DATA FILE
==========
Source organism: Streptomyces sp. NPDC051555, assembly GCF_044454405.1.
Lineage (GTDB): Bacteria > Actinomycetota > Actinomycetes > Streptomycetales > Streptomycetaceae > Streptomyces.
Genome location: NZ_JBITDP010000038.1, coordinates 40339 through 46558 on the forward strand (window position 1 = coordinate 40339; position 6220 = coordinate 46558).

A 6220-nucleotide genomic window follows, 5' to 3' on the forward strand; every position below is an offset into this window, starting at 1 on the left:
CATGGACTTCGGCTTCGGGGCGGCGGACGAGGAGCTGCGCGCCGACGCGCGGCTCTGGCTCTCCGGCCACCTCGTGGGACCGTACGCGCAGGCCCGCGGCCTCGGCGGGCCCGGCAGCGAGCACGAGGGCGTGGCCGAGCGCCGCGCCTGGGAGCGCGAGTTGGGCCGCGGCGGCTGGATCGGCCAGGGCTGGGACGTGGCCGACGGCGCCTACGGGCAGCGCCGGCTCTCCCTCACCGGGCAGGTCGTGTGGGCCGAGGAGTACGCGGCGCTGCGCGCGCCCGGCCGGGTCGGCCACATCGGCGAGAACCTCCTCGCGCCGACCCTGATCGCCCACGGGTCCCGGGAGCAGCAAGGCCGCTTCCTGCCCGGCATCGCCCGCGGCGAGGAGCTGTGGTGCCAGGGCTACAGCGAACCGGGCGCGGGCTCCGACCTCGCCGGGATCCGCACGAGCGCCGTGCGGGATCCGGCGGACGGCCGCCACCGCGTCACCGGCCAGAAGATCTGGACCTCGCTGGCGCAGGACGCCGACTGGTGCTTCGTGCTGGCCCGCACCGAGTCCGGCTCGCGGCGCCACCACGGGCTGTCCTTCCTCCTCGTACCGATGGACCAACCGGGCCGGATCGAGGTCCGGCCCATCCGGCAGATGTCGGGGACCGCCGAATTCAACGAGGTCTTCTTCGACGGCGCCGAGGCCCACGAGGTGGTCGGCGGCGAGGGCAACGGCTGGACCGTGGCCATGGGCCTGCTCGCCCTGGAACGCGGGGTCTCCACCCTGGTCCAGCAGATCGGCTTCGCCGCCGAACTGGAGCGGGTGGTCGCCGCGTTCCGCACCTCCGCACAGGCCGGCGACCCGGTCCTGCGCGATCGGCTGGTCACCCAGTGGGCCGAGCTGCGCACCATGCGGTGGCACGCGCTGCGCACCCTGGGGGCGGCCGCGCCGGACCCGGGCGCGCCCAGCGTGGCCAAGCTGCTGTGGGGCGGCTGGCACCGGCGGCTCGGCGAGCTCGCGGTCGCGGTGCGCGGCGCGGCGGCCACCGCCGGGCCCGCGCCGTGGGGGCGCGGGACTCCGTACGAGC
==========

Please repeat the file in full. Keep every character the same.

Source organism: Streptomyces sp. NPDC051555, assembly GCF_044454405.1.
Lineage (GTDB): Bacteria > Actinomycetota > Actinomycetes > Streptomycetales > Streptomycetaceae > Streptomyces.
Genome location: NZ_JBITDP010000038.1, coordinates 40339 through 46558 on the forward strand (window position 1 = coordinate 40339; position 6220 = coordinate 46558).

A 6220-nucleotide genomic window follows, 5' to 3' on the forward strand; every position below is an offset into this window, starting at 1 on the left:
CATGGACTTCGGCTTCGGGGCGGCGGACGAGGAGCTGCGCGCCGACGCGCGGCTCTGGCTCTCCGGCCACCTCGTGGGACCGTACGCGCAGGCCCGCGGCCTCGGCGGGCCCGGCAGCGAGCACGAGGGCGTGGCCGAGCGCCGCGCCTGGGAGCGCGAGTTGGGCCGCGGCGGCTGGATCGGCCAGGGCTGGGACGTGGCCGACGGCGCCTACGGGCAGCGCCGGCTCTCCCTCACCGGGCAGGTCGTGTGGGCCGAGGAGTACGCGGCGCTGCGCGCGCCCGGCCGGGTCGGCCACATCGGCGAGAACCTCCTCGCGCCGACCCTGATCGCCCACGGGTCCCGGGAGCAGCAAGGCCGCTTCCTGCCCGGCATCGCCCGCGGCGAGGAGCTGTGGTGCCAGGGCTACAGCGAACCGGGCGCGGGCTCCGACCTCGCCGGGATCCGCACGAGCGCCGTGCGGGATCCGGCGGACGGCCGCCACCGCGTCACCGGCCAGAAGATCTGGACCTCGCTGGCGCAGGACGCCGACTGGTGCTTCGTGCTGGCCCGCACCGAGTCCGGCTCGCGGCGCCACCACGGGCTGTCCTTCCTCCTCGTACCGATGGACCAACCGGGCCGGATCGAGGTCCGGCCCATCCGGCAGATGTCGGGGACCGCCGAATTCAACGAGGTCTTCTTCGACGGCGCCGAGGCCCACGAGGTGGTCGGCGGCGAGGGCAACGGCTGGACCGTGGCCATGGGCCTGCTCGCCCTGGAACGCGGGGTCTCCACCCTGGTCCAGCAGATCGGCTTCGCCGCCGAACTGGAGCGGGTGGTCGCCGCGTTCCGCACCTCCGCACAGGCCGGCGACCCGGTCCTGCGCGATCGGCTGGTCACCCAGTGGGCCGAGCTGCGCACCATGCGGTGGCACGCGCTGCGCACCCTGGGGGCGGCCGCGCCGGACCCGGGCGCGCCCAGCGTGGCCAAGCTGCTGTGGGGCGGCTGGCACCGGCGGCTCGGCGAGCTCGCGGTCGCGGTGCGCGGCGCGGCGGCCACCGCCGGGCCCGCGCCGTGGGGGCGCGGGACTCCGTACGAGC